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Legal Battle Over Titan’s Air Permit Ends

Opponents organize a protest against Titan America's planned cement plant near Wilmington. Photo: N.C. Coastal Federation

Opponents organize a protest against Titan America’s planned cement plant near Wilmington. Photo: N.C. Coastal Federation

CASTLE HAYNE — The four-year legal battle over Titan America’s air-pollution permit for a proposed cement plant here is over, a month after the company scrapped plans for the project.

Titan announced in early March it would abandon its plans first announced in 2008 to build a new cement plant, which would have been a major source of air pollution. The company, which will continue to operate a cement terminal at the site, applied to state regulators March 29 to change its permit in light of the abandoned plans for mining and production operations.

Environmental groups including the N.C. Coastal Federation, Cape Fear River Watch and PenderWatch & Conservancy had challenged the company’s permit. The Southern Environmental Law Center, which represented the groups, announced Tuesday the N.C. Court of Appeals had granted the groups’ request to dismiss an appeal because the approval of the plant had been withdrawn.

Geoff Gisler

Geoff Gisler

“For years, Titan and the Department of Environmental Quality tried to keep citizen groups from getting a hearing on significant and avoidable air pollution from this proposed plant,” said law center attorney Geoff Gisler. “With Titan’s announcement that it has abandoned its plans and the state’s withdrawal of its authorization to build the plant, we have achieved the goal of this lawsuit — protecting citizens of New Hanover and Pender counties from Titan’s pollution when DEQ failed to do so.”

DEQ spokesman Tom Mather disputes Gisler’s assertion about the hearings.

“In fact, the department conducted a series of public hearings on the proposed permit for the Titan facility that were attended by thousands of local residents.  The department held two hearings on Oct. 20, 2009, and three more hearings on Sept. 27 and 29, 2011,” Mather said in an email.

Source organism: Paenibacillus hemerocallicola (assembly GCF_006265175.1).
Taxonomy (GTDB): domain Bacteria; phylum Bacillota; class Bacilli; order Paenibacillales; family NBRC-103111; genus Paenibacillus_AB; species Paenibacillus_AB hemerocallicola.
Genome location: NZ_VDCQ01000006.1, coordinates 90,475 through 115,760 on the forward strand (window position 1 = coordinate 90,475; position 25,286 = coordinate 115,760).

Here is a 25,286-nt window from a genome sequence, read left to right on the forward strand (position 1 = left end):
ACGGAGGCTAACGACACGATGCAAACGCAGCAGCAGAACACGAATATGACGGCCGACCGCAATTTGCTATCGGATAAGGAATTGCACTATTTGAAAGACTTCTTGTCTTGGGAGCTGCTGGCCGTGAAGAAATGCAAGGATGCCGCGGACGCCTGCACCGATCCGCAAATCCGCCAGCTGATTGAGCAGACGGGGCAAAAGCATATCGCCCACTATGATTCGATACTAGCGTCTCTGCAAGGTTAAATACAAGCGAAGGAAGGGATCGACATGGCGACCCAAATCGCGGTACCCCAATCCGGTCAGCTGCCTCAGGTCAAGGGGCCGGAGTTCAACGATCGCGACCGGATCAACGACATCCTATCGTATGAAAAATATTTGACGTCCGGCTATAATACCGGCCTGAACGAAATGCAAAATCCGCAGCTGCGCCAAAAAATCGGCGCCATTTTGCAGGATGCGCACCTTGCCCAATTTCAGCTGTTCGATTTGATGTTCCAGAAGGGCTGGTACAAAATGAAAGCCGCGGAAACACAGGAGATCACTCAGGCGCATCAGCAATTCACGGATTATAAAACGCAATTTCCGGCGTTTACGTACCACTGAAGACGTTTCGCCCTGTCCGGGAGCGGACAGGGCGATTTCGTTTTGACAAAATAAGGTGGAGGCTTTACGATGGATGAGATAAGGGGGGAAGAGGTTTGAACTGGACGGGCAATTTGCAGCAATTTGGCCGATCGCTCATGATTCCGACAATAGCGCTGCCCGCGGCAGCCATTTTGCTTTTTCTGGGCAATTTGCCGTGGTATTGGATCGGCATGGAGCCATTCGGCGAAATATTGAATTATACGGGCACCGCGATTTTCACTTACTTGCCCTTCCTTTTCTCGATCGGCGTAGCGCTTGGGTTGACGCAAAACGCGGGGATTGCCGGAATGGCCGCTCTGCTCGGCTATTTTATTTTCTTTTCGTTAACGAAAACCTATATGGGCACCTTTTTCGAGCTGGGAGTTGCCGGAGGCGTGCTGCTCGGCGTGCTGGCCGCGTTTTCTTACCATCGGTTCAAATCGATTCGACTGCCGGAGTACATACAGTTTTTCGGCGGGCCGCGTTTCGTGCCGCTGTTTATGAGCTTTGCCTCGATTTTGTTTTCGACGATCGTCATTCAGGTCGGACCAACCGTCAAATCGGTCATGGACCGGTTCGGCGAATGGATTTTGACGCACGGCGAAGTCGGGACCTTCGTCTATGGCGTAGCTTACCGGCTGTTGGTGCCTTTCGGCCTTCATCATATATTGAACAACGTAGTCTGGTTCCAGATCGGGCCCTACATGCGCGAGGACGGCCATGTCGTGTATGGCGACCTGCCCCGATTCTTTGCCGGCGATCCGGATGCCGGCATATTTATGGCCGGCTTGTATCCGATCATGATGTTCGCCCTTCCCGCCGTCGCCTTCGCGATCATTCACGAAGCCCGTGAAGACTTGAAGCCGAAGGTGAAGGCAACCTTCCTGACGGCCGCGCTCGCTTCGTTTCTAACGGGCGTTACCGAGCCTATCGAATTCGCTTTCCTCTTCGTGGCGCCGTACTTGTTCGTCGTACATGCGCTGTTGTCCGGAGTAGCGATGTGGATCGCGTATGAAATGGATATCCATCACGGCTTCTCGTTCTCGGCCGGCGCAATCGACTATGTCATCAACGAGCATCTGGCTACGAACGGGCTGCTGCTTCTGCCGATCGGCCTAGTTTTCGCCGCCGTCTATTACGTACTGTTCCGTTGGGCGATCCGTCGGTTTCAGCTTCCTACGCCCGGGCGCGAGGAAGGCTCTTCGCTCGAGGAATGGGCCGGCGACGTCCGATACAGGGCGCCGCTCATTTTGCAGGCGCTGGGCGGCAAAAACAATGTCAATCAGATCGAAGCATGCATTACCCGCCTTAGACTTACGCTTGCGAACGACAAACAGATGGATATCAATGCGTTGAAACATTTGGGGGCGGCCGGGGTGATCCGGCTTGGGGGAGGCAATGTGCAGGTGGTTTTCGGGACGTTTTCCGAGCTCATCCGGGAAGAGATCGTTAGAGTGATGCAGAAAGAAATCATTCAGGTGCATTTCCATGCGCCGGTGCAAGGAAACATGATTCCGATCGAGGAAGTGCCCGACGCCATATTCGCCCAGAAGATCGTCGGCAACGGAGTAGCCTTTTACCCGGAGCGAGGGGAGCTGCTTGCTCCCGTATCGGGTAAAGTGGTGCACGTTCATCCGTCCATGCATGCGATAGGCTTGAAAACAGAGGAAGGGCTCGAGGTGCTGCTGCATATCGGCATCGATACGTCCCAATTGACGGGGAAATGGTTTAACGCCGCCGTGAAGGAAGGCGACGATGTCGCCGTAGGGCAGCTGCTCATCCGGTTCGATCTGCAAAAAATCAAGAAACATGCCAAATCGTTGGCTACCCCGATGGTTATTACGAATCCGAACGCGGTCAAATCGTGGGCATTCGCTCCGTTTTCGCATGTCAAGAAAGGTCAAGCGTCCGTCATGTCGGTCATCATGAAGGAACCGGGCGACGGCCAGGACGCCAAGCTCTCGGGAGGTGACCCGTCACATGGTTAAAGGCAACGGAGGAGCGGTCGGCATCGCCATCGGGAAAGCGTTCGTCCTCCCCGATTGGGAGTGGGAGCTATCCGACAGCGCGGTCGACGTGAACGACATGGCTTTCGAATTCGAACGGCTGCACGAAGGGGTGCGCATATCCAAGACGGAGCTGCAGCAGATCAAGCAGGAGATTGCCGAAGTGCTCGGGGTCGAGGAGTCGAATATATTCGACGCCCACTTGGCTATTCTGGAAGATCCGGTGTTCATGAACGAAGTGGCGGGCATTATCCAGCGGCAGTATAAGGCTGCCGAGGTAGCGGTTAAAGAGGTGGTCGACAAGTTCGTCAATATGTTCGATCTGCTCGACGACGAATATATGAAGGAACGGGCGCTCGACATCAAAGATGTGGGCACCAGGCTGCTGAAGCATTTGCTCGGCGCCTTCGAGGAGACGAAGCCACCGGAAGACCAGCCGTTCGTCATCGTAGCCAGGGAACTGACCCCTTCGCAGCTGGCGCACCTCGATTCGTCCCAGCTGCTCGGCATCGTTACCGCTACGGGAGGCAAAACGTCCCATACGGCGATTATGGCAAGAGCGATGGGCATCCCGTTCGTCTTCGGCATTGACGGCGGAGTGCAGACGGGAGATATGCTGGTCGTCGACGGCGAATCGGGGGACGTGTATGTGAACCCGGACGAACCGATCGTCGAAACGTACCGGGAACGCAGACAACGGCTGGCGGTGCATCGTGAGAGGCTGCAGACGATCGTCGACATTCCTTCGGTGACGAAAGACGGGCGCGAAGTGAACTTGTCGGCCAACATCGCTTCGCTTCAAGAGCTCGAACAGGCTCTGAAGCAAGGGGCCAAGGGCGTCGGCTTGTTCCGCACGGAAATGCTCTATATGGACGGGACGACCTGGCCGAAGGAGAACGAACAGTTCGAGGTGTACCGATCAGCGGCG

Opponents said the plant’s air pollution could have resulted in hundreds of cases of severe respiratory symptoms, at least one premature death each year and associated health costs of millions of dollars for the area. Mather also takes issue with this claim.

“The air permit approved by the department would have required state-of-art air pollution controls, and the department conducted extensive analyses showing that the facility could comply with all applicable air quality standards and regulations,” Mather said.

Opponents said the company’s operations would have also resulted in the destruction of more than 1,000 acres of wetlands and threatened Wilmington’s long-term water supply.

“This is a major victory for the health and welfare of the citizens and the environment of New Hanover and surrounding counties” said Frank Yelverton, executive director of Cape Fear River Watch.

The law center filed in 2008 the first legal action against the project. The groups filed a successful challenge under the N.C. Environmental Policy Act in 2010 and intervened to successfully defend the Environmental Protection Agency’s stronger limits on pollution from cement plants in 2011. Since 2012, the groups have fought the state’s three permits for avoidable toxic air pollution from the proposed cement plant.

“This development is a welcome and necessary step to finally closing the books on a proposed facility that would have adversely impacted the region’s clean air and water,” said Zak Keith, lead organizer for the N.C. Sierra Club.

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Staff Report

The story was compiled by staff members of Coastal Review Online.